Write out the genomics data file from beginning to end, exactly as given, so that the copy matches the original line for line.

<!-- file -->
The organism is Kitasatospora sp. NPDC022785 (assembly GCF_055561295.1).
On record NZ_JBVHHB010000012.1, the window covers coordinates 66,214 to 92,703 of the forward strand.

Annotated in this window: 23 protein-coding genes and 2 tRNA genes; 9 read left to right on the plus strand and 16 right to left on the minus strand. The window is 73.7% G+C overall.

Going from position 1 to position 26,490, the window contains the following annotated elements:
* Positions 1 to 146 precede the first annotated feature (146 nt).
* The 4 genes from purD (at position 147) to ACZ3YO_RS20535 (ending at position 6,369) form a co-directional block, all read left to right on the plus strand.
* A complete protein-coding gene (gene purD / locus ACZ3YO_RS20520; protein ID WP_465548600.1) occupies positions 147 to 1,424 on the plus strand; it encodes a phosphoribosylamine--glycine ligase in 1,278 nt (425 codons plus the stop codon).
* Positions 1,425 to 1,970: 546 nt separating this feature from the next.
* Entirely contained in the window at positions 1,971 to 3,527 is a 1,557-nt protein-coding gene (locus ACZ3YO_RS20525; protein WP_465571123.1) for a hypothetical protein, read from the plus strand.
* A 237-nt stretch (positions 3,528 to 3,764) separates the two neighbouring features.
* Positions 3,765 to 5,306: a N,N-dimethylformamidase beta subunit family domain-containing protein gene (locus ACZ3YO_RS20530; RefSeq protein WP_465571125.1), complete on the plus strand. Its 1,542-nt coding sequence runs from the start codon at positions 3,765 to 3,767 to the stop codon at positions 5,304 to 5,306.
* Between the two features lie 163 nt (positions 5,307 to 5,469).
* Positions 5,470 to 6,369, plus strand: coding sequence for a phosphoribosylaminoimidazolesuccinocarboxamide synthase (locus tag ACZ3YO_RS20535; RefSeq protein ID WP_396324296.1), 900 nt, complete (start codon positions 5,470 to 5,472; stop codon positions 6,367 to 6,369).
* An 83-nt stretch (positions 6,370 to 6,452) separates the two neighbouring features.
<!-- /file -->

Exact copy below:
The organism is Kitasatospora sp. NPDC022785 (assembly GCF_055561295.1).
On record NZ_JBVHHB010000012.1, the window covers coordinates 66,214 to 92,703 of the forward strand.

Annotated in this window: 23 protein-coding genes and 2 tRNA genes; 9 read left to right on the plus strand and 16 right to left on the minus strand. The window is 73.7% G+C overall.

Going from position 1 to position 26,490, the window contains the following annotated elements:
* Positions 1 to 146 precede the first annotated feature (146 nt).
* The 4 genes from purD (at position 147) to ACZ3YO_RS20535 (ending at position 6,369) form a co-directional block, all read left to right on the plus strand.
* A complete protein-coding gene (gene purD / locus ACZ3YO_RS20520; protein ID WP_465548600.1) occupies positions 147 to 1,424 on the plus strand; it encodes a phosphoribosylamine--glycine ligase in 1,278 nt (425 codons plus the stop codon).
* Positions 1,425 to 1,970: 546 nt separating this feature from the next.
* Entirely contained in the window at positions 1,971 to 3,527 is a 1,557-nt protein-coding gene (locus ACZ3YO_RS20525; protein WP_465571123.1) for a hypothetical protein, read from the plus strand.
* A 237-nt stretch (positions 3,528 to 3,764) separates the two neighbouring features.
* Positions 3,765 to 5,306: a N,N-dimethylformamidase beta subunit family domain-containing protein gene (locus ACZ3YO_RS20530; RefSeq protein WP_465571125.1), complete on the plus strand. Its 1,542-nt coding sequence runs from the start codon at positions 3,765 to 3,767 to the stop codon at positions 5,304 to 5,306.
* Between the two features lie 163 nt (positions 5,307 to 5,469).
* Positions 5,470 to 6,369, plus strand: coding sequence for a phosphoribosylaminoimidazolesuccinocarboxamide synthase (locus tag ACZ3YO_RS20535; RefSeq protein ID WP_396324296.1), 900 nt, complete (start codon positions 5,470 to 5,472; stop codon positions 6,367 to 6,369).
* An 83-nt stretch (positions 6,370 to 6,452) separates the two neighbouring features.